Because he’s refused to release more than two years of tax returns, and has rooted his entire campaign in tax, spending, and economic growth plans that lack critical details and defy logical scrutiny, Mitt Romney’s critics, starting with senior Obama advisers, have assailed him as the least transparent candidate since Richard Nixon.
It’s a catchy attack — one that recalls not just Nixon’s candidacies, but his scandal-plagued presidency and ignominious resignation. Which is no doubt why “least transparent candidate since Nixon” has become one of Chicago’s favorite phrases.
But setting aside the Obama campaign’s partisan desire to make voters think of Watergate when they hear the name Mitt Romney, there’s something to the notion that Romney is unusually opaque compared to presidential candidates in the modern era, according to some presidential historians.
“I think the comparison to Nixon is not a very good one, because … Nixon may have been a shadier character in some respects — the Southern strategy, laundering campaign money — but he abided by the norms of the time in terms of disclosure,” said Norm Ornstein, a political scientist at the American Enterprise Institute.
Candidates in earlier decades inhabited different political cultures, faced different pressures and different media. In some ways, those differences have made it harder for Romney to get by on a purely superficial appeal to voters. But Ornstein said despite new challenges, Romney stands alone as the least-known quantity to be within grasping distance of the White House in the modern era.
“I think there’s nobody like Romney,” Ornstein. “Romney is like the Michael Phelps of presidential candidates. if you’re looking for gold medals in terms of audacious lying, and adamant refusal to turn over personal information, nobody comes close. I’m sure others would’ve liked to have done it, but the culture in the past was one where lying attracted some level of approbation and shame.”
To Bruce Buchanan, a presidential historian at the University of Texas at Austin, Romney’s drawn attention to himself in a unique way.
“Just the fact of avoiding specifics is not all that unusual,” he said. “The fact of doing it in the context of claims that other analysts conclude don’t add up and not being willing to address those concerns, is a little less common in my memory at least.”
Romney’s fiscal policies remind Buchanan of Nixon’s 1968 campaign, in which he pledged to end the war in Vietnam without providing details — what came to be known as his “secret plan.” Likewise, after winning his first election in 1980 on fairly specific pledges to reduce deficits, cut social programs, and increase defense spending, Ronald Reagan glided to re-election in 1984 largely on the winds of an improving economy.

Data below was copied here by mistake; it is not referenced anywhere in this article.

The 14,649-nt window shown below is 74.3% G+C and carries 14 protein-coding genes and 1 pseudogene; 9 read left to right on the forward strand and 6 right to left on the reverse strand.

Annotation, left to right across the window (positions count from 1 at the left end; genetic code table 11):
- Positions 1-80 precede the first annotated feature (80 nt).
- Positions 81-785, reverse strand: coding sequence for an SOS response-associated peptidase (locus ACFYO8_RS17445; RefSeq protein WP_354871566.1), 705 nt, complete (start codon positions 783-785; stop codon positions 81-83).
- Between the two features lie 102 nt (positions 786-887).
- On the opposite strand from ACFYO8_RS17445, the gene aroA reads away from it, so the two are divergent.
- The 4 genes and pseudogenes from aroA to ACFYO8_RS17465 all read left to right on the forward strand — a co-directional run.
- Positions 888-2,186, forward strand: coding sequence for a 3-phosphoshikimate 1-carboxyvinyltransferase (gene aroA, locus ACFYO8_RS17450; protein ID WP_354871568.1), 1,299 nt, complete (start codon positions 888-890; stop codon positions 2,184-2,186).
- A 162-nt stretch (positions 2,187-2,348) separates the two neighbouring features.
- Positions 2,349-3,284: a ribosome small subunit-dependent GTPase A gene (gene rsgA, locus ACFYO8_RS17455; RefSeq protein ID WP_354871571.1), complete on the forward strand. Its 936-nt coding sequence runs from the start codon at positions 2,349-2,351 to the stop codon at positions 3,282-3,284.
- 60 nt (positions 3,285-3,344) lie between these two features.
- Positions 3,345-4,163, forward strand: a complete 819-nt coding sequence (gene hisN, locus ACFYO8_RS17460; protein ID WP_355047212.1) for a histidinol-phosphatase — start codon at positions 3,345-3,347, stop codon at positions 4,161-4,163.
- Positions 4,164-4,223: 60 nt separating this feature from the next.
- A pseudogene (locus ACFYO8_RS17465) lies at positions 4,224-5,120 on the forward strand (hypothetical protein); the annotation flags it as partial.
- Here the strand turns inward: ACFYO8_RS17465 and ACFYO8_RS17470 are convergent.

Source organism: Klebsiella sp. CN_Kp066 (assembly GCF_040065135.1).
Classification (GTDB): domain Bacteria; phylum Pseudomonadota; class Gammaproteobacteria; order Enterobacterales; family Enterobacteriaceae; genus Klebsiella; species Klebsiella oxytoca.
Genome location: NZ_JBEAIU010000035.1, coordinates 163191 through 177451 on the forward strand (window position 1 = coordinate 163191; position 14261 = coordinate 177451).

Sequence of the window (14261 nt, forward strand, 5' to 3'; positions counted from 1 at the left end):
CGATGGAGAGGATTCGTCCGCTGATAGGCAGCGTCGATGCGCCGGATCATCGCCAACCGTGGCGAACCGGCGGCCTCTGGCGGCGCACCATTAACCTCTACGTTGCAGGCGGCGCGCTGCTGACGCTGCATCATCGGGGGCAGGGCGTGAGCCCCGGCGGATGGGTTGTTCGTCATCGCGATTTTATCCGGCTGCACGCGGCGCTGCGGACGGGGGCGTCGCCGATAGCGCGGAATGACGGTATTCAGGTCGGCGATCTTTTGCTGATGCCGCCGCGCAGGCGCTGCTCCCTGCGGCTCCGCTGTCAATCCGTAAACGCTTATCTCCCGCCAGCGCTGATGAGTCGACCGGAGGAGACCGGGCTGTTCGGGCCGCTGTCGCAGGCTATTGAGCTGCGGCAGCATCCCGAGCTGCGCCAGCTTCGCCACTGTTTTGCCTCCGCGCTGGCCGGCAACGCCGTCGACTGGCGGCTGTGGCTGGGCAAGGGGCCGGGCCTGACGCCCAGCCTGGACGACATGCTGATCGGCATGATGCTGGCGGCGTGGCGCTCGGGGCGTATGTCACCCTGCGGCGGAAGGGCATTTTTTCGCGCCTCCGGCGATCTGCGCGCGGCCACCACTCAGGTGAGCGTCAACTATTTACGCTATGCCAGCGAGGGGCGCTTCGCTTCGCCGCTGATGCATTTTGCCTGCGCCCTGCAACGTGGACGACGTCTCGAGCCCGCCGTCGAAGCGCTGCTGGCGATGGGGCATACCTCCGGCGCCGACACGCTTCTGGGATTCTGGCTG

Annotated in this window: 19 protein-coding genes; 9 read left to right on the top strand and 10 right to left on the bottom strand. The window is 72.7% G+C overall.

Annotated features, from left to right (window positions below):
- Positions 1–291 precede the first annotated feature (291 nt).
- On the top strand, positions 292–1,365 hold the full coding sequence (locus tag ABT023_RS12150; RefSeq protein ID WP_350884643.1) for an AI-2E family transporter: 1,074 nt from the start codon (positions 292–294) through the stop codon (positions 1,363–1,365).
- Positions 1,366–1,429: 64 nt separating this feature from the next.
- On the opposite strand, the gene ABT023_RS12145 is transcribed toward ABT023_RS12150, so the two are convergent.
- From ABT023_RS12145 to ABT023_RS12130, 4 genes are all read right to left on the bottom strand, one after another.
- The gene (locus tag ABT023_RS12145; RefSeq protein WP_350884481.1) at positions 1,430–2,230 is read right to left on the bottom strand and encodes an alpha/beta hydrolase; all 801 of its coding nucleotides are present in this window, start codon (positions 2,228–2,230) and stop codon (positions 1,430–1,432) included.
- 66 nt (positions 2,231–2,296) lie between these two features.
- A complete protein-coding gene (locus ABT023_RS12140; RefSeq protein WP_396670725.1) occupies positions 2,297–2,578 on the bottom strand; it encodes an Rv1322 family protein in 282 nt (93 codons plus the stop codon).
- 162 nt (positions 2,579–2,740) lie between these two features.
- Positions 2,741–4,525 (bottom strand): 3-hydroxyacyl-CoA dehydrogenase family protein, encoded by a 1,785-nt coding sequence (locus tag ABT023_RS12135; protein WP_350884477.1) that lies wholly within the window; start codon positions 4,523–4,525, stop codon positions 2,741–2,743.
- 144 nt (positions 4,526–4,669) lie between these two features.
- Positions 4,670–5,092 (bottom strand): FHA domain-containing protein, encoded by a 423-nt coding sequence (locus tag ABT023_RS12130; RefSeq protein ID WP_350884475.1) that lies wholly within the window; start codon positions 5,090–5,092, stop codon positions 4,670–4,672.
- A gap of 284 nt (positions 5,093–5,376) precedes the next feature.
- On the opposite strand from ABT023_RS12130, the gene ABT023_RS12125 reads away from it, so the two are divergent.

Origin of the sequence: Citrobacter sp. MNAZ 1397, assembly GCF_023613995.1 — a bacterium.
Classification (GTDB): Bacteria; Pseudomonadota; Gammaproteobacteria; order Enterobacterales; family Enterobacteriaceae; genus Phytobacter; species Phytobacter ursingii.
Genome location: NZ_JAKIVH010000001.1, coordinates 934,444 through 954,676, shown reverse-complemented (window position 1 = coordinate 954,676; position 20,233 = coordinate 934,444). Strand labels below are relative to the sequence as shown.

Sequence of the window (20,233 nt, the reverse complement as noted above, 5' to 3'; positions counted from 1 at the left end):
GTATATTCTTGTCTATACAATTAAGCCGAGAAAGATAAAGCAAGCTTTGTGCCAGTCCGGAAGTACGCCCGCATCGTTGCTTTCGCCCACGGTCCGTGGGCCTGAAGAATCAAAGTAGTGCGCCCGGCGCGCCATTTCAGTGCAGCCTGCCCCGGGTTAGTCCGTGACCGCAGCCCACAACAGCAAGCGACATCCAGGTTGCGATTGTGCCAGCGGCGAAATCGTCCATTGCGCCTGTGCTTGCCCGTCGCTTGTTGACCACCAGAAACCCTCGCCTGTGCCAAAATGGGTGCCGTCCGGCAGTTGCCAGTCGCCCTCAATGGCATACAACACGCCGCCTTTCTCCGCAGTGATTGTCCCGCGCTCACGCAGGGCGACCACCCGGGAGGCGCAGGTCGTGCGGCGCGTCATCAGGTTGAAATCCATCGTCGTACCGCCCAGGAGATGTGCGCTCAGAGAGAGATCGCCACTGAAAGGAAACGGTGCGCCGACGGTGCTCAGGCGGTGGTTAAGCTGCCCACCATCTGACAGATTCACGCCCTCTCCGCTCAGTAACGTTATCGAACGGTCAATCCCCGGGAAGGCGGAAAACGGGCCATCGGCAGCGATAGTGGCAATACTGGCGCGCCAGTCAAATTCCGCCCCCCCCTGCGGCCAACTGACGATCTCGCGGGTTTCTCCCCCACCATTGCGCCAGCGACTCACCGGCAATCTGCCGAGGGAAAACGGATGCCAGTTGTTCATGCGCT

“In the second campaign it was all gauzy,” Buchanan said.
But that was after Reagan, like Obama, had amassed a four-year record.
“Not many have been as under as much scrutiny as Romney because he’s saying he can do things that on the face of it seem illogical and un-doable, and that creates more pressure on him to provide specifics,” Buchanan said. “That’s what’s different about Romney.”
Of course, the history of presidential politics is littered with candidates who understood the perils of getting too specific.
Not all historians place Romney in historically uncharted territory.
“I feel that Romney has disclosed a bit less than usual, but again, I’m not sure we are in unprecedented territory,” says Edward Widmer, a historian and one time speechwriter for Bill Clinton. “You mention Nixon’s secret plan for Vietnam was an interesting example of a vague promise that sounded good, without many details offered. Eisenhower also hit a good way of talking about the Korean War in 1952 when he simply said, ‘I will go to Korea,’ though no one knew exactly what that meant.”
To Widmer’s point, Romney is by no means the first to run on unrealistic fiscal plans.
“You could go back to a bunch of candidates talking about tax cuts bringing in more revenue,” Ornstein said. “I think George W. Bush is pretty close to the top of that list. I suppose you can talk about Lyndon Johnson campaigning on ‘guns and butter’” — the idea that Vietnam War costs didn’t have to be offset with higher taxes or cuts to domestic spending.
“But they don’t come close to Romney,” Ornstein added.
Romney’s been pretty candid — to friendly sources — about why he’s been so platitudinous.
“One of the things I found in a short campaign against Ted Kennedy was that when I said, for instance, that I wanted to eliminate the Department of Education, that was used to suggest I don’t care about education,” Romney told the conservative Weekly Standard in April. “So I think it’s important for me to point out that I anticipate that there will be departments and agencies that will either be eliminated or combined with other agencies….but I’m not going to give you a list right now.”
“I can’t remember anyone being that bald faced on it off the top of my head,” Buchanan told me. “I suspect it was like that 47 percent comment — it wasn’t intended for a wide audience. It just got picked up and reported.”
The other side of the coin is that Romney’s life story — his youth, his early career, his governorship, if not his finances — are plain to everybody in a way that wasn’t possible half a century ago.
“I will say that from a historical perspective, Romney is an open book,” says H.W. Brands, also a presidential historian at UT Austin. “All candidates these days are. Not as open, perhaps, as the media would wish. They, for understandable reasons, want everything. But we know a whole lot more about Romney than about, say, John Kennedy.”
Brian Beutler is TPM's senior congressional reporter. Since 2009, he's led coverage of health care reform, Wall Street reform, taxes, the GOP budget, the government shutdown fight, and the debt limit fight. He can be reached at firstname.lastname@example.org.